BAE Systems has received a potential $5.2 million contract from the Defense Advanced Research Projects Agency to develop automated tools for the analysis and detection of cybersecurity risks to large-scale enterprise networks.
The company said Tuesday it will help DARPA create, evaluate and demonstrate platforms that can help organizations defend against sophisticated threats as part of the agency’s Cyber-Hunting at Scale (CHASE) program.
BAE is developing a system that uses machine learning and cyber attack models designed to recognize potentially concealed anomalies.
“Our technology aims to alleviate resource constraints to actively hunt for cyber threats that evade security measures,” said Anne Taylor, product line director for BAE’s cyber technology group.
“One of the major challenges modern network defenders have is that cyber attackers can buy copies of common network defense tools, and ensure their attacks are not detected before unleashing their attacks against operational networks. Because of this, it is almost impossible for network defense tools to consistently prevent well-resourced cyber attack teams from penetrating enterprise networks,” commented Sam Hamilton, a chief scientist in BAE’s cyber technology group, speaking with GovCon Daily Wednesday.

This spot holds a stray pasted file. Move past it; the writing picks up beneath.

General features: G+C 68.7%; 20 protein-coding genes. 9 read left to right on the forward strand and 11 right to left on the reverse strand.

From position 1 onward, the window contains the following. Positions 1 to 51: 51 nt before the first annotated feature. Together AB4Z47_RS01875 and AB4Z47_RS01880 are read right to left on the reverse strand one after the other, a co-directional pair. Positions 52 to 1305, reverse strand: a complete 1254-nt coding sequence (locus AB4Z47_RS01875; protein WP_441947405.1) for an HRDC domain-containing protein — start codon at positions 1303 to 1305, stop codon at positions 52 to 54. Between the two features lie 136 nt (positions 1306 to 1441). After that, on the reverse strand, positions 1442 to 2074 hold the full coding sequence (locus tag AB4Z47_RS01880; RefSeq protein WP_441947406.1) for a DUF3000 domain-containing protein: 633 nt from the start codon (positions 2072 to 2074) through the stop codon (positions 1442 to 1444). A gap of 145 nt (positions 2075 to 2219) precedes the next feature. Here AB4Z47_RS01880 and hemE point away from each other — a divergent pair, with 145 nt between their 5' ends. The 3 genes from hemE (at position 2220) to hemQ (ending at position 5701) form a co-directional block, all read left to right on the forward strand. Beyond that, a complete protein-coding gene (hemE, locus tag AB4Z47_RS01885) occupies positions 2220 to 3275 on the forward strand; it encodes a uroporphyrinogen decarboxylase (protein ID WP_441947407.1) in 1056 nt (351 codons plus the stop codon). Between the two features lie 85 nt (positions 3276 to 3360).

“CHASE combats this issue by introducing a dynamic element to the attack defense process. Even if attackers have access to the CHASE defensive toolset they cannot effectively try out their attacks first, as the dynamic mechanisms (machine learning & dynamic sensor deployment) in CHASE ensure the deployed enterprise defense will act differently than the privately deployed test version an attacker might use for testing out attacks before launching them,” Hamilton added.
The company intends for its platform to aid government, military and commercial network security efforts.
Digital Operatives; Ruslan Salakhutdinov of Carnegie Mellon University; and the Farshad Khorrami-led team of New York University serve as BAE’s partners on the CHASE program.